In/Site: Reflections on the Art of Place
Some Reflections on the Chicago Architecture Biennial
The Chicago Architecture Biennial (CAB), the city’s first international survey of contemporary architecture, has come to a close. Writing this as a postscript, I am uncertain about what the impact of CAB is or what it really means; thus what follows are some reflections on those projects and issues that, in retrospect, still resonant with me.
No doubt it was a coup for the city’s tourism and institutional players. According to press materials just released by CAB organizers, over a half-million visitors attended the biennial across its various sites, the main hub being the Chicago Cultural Center. Entitled The State of the Art of Architecture, the biennial showcased more than 120 projects representing some 30 countries, including various partner and collateral events, among them the mid-career survey of David Adjaye at the Art Institute of Chicago, one of the few opportunities to explore an architectural practice deep versus wide.
However, for the average Chicagoan (if there is one), most likely its impact was minimal. Sprawling and, at times, unwieldy, CAB offered less of a statement on contemporary architecture or a particular vision of the field (it had no overriding curatorial theme), rather than a broad view that left viewers to speculate on their own. Grounded in the assertions that “architecture matters” and that “the future of architecture lies where theory and practice converge,” as stated by artistic directors Joseph Grima and Sarah Herda during the opening press events, CAB located the projects on view between the poles of aesthetic and social practice without, ultimately, staking a position of its own.
The Chicago Cultural Center was the ideal site for the core of the biennale, with its central location and free access, and the organizers did well in staging the exhibition as a kind of takeover — projects seemingly occupied every available space of the building and many works responded directly to the venue’s physical site. The most successful projects, for me, pushed the poles of either art (theory) or politics (practice) to their furthest ends. Aesthetics first. The futuristic photomontages of Beijing’s Wai Architecture Think Tank, combining iconic images of known buildings and structures with imaginary ones taken from film, popular culture and art (for example, The Suprematists), illustrate what the group terms Narrative Architecture. Self-critical and self-referential, Narrative Architecture is, according to the group’s manifesto, a purely theoretical, discursive practice whose aim is not to build but to lay bare the field’s failures and utopic ambitions in the search for new architectural forms and potentialities.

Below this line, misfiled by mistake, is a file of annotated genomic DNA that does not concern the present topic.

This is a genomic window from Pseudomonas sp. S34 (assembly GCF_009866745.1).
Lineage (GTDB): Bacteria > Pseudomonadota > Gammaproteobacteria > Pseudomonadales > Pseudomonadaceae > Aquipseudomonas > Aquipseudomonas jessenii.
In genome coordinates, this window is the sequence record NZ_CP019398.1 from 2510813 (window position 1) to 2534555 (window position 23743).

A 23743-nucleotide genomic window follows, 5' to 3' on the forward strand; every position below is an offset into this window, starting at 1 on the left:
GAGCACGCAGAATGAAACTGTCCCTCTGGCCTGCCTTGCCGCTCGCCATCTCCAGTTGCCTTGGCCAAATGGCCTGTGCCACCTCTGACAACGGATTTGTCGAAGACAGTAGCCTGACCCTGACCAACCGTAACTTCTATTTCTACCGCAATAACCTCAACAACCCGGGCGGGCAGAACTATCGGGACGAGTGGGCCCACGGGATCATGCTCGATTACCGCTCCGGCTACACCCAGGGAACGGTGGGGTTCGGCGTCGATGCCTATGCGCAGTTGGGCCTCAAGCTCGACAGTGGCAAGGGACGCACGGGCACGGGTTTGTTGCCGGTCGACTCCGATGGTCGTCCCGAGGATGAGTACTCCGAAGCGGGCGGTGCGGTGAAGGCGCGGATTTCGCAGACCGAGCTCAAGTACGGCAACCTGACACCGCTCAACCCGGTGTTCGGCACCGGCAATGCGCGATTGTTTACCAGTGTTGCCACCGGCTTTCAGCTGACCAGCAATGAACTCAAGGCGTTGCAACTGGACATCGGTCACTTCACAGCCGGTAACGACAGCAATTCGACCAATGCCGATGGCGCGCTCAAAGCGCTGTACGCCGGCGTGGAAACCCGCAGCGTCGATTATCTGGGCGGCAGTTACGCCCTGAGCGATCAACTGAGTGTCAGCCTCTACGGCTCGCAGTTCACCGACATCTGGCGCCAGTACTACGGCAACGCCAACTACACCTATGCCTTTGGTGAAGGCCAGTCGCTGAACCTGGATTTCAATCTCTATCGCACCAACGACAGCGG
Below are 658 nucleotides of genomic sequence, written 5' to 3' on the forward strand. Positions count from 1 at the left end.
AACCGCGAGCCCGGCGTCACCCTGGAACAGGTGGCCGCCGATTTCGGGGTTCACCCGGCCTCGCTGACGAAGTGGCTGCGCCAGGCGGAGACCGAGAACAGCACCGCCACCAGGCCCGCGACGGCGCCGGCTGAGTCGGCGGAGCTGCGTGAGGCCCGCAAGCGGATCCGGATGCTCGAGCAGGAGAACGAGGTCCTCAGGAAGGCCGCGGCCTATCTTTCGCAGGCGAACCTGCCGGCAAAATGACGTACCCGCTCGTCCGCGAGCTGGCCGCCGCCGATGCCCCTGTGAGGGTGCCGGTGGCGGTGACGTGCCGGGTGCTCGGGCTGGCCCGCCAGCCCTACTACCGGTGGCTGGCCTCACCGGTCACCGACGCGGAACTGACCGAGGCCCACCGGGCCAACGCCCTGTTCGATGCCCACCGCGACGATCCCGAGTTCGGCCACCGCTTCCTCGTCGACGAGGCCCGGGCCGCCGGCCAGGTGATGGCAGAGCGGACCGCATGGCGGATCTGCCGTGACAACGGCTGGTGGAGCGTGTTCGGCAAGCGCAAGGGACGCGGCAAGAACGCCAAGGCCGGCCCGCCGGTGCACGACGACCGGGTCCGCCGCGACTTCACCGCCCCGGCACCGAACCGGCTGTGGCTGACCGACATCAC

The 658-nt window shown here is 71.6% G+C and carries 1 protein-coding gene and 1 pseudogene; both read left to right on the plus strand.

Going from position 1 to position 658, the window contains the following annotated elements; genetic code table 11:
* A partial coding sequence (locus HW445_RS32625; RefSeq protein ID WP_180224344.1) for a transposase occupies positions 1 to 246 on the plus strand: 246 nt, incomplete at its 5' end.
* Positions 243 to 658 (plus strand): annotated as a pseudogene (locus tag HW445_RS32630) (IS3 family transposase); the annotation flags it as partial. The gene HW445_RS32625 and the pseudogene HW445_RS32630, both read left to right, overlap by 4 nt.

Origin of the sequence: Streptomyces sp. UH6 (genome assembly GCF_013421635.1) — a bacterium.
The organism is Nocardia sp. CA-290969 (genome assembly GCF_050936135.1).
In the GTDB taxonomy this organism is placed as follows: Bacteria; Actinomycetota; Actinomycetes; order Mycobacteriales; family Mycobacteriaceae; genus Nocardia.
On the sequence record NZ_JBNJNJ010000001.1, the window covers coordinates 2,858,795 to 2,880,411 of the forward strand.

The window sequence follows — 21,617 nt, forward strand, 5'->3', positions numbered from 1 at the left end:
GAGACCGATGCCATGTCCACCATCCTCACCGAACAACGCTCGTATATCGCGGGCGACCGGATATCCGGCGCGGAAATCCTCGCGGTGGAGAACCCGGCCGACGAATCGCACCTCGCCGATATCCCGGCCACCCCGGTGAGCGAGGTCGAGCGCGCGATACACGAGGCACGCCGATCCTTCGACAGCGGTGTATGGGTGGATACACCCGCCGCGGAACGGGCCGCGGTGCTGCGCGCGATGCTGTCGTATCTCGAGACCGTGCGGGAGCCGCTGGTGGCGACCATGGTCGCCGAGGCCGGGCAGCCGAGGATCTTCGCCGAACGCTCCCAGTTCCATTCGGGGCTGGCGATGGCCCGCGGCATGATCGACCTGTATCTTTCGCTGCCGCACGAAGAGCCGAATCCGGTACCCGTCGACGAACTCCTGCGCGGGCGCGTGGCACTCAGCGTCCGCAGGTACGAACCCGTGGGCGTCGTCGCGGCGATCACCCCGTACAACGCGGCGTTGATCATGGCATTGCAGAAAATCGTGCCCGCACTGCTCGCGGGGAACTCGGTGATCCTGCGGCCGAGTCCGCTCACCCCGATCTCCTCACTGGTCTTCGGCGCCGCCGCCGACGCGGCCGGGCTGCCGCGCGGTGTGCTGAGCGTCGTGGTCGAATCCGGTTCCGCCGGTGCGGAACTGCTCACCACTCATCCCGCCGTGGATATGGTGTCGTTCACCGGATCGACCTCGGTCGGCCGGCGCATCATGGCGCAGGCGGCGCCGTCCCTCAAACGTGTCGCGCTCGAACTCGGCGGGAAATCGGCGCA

Piranesi Circus by Tokyo’s Atelier Bow-Wow, known for their pop-up environments created for public spaces, critiqued architecture’s utility. Based on the fantastical, labyrinthian landscapes created by the 18th-century Italian artist G. B. Piranesi in his print series Imaginary Prisons, the architects transformed the Cultural Center’s interior courtyard into world of both play and entrapment. Here, a series of suspended bridges, a ramped pathway, a ladder and swing intimated opportunities for movement and passage; however, these objects defied their own use and logic as the courtyard is physically inaccessible. One encountered the work only by viewing it from various vantage points through the building’s central bay of windows, heightening the work’s sense of theatricality and our roles as spectators versus users.
Counter to these more conceptual practices were those that offered original solutions to very real problems — housing inequality, the effects of climate change, the protection of rural communities and green spaces, rampant urbanization. In fact, social housing emerged as CAB’s most visible theme with projects ranging from resident-built settlements in Mumbai to emergency shelters for low-income families in Pakistan. Notable of these were projects fostering sustainable design strategies to create affordable housing, as in the true-to-scale prototypes by Vo Trong Nghia Architects of Ho Chi Minh City and Tatiana Bilbao of Mexico City that allowed viewers to directly experience their designs first hand.
As these projects suggest, architecture does, indeed, matter; so, too, do the spatial politics that bind the built environment and its public. Hence the real-life politics, spatial and otherwise, that were one backdrop to the biennale (public protests against police violence and calls for Mayor Rahm Emanuel’s resignation, the reverberations of a potential teachers strike, the lack of an Illinois budget) pressed this assertion into sharp relief. The biennale also served as a distraction from current debates over such high-profile projects as the Obama Presidential Library and the Lucas Museum of Narrative Art, contested private developments slotted for public Chicago Park District lands. Thus Chicago, as both host and, sometimes, subject, was the perfect stage to consider the social conditions with which contemporary architecture must contend.